Thursday, August 23, 2012

Social media – friend or foe?

I am somewhat addicted to Twitter, and marginally hooked on Facebook. I find them useful in following multiple news sources, building a work profile and staying in contact with friends across the globe. That said, I think (and this is what all addicts say, apparently) I can control my habit. I definitely prefer human company to my computer and feel that social media should enhance life, not subsume it.

That said, there is an addictive element to social media (or, perhaps, to my personality). Being constantly in touch with people and getting blow-by-blow accounts of events can be compelling.

Researchers at Harvard, according to, have found some evidence that the act of disclosing information about oneself is connected to the same regions of the brain that are linked to reward. This could be one reason why some people can be compelled to post and share information on social media.

But can we really become hooked on social media?

Some psychiatrists (perhaps desperate for new business which they may even pick up online) have called for the consideration of a social media addiction disorder. In fact, some are now talking about Facebook Addiction Disorder, amusingly called FAD. If you search Facebook, you can, rather ironically, find several pages on it.

Dr Cecilie Schou Andreassen heads the Facebook Addiction Project at the University of Bergen. Preliminary research by the Bergen team apparently suggests that younger people and women are more likely to be addicted to Facebook.

Social media addiction, or so the so-called experts say, can result, paradoxically, in social withdrawal. Some academics also say there may be a link between narcissism and Facebook and Twitter use, but others argue that sharing enhances relationships and intimacy. Still others claim that the increasing use of social media suggests a collapse in interpersonal face-to-face contact.

This is, arguably, nowhere more evident than the explosion in dating sites on the Internet. Meeting people on the Internet through such media might point to an increasingly disconnected world where we can no longer connect in person, or our communities are so shattered and our lives too busy to relate in traditional ways.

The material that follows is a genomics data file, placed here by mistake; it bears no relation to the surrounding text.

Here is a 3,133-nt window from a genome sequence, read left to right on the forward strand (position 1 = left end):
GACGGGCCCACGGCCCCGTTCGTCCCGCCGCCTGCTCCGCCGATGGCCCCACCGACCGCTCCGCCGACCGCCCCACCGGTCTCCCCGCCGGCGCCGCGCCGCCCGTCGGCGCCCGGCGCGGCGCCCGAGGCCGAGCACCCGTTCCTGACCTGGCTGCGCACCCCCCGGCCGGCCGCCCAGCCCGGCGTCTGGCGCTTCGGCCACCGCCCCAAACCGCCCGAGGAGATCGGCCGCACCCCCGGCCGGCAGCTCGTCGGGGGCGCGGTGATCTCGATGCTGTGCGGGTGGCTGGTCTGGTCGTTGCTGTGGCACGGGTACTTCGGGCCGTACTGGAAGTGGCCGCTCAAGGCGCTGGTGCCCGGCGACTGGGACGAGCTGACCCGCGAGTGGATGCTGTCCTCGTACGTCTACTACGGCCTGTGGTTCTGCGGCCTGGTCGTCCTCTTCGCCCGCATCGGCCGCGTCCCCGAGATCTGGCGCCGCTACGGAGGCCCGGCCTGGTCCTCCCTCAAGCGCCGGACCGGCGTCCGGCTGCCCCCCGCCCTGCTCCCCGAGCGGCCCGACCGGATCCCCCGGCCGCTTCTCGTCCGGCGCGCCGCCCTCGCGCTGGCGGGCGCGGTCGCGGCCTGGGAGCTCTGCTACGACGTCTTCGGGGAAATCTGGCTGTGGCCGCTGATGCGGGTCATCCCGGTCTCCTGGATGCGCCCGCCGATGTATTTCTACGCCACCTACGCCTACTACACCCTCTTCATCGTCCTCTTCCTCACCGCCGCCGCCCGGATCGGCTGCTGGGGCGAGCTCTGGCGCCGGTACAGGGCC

But people are using dating sites and social media to connect in their droves. In the US, the dating sites industry is a $2-billion business, and revenues have increased by 50% in the last year. Twitter has about 100-million users and Facebook now has a whopping 850 000-million users, and both are growing daily. In other words, nearly one-seventh of the planet is using Facebook.

The sheer volume suggests that people must be getting something out of it, and it would be wrong to simply pathologise the increasing use of the Internet and desire to connect with others as an addiction or something trivial.

The world has changed. Harping on about the good old days when people met at the corner café seems pointless to me. Not exploiting new ways to connect with others is self-defeating. I also think scare stories about increasing levels of dependence and growing social decline because of the Internet are unproductive.

New technologies have always provoked different forms of moral panic. Rock music and Elvis Presley’s hips were going to be the ruin of civilisation. Television was going to turn our brains to mush.

Of course, one can debate the merits of television and some music. But what is indisputable about them and many technologies is that they are born out of creativity. The question, therefore, for me, is not about social media addiction, but rather about how it can be used positively in terms of collaboration, new ideas and innovation.

So more focus is needed on how we can all, young and old, learn to harness the opportunity social media offers, good and bad. Spending energy on teaching creativity is far more productive than prevaricating on the evils in the world and trying to guard against them.

This article by Brandon Hamber was published on Polity and in the Engineering News on 23 August 2012 as part of the column "Look South". Copyright Brandon Hamber.